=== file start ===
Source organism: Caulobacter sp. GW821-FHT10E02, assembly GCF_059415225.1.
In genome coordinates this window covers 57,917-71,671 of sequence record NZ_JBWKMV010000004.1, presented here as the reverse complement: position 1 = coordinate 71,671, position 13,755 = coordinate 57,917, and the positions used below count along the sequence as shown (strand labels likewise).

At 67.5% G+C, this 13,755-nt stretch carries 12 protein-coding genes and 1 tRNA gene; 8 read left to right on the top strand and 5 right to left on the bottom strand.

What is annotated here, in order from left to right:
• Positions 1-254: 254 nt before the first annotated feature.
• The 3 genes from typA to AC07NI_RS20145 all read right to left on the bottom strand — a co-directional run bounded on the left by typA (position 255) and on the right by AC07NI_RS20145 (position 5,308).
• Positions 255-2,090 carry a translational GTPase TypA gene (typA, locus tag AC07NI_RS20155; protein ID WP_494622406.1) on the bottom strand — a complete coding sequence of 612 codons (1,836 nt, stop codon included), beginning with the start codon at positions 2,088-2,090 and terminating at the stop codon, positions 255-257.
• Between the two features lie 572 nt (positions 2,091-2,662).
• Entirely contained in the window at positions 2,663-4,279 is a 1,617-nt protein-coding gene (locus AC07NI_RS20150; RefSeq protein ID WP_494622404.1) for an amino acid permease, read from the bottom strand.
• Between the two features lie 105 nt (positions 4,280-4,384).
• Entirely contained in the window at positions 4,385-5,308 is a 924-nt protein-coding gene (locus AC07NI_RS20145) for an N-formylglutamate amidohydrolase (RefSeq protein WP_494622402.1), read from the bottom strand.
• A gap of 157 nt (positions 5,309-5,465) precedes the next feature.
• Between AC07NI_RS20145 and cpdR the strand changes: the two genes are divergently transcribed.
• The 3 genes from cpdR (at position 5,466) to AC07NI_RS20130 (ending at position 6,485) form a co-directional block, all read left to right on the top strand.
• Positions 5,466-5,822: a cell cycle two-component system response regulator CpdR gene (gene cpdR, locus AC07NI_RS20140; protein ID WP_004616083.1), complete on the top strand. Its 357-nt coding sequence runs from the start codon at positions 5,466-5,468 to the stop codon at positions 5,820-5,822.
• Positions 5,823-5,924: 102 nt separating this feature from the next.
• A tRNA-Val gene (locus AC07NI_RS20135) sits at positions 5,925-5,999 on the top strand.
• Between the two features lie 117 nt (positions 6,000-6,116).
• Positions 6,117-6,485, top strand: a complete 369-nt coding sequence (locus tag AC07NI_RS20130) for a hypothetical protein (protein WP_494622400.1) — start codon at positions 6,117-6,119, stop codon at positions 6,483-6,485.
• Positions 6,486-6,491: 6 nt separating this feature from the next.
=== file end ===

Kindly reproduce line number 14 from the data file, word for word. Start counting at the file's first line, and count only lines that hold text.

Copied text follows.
• The 3 genes from cpdR (at position 5,466) to AC07NI_RS20130 (ending at position 6,485) form a co-directional block, all read left to right on the top strand.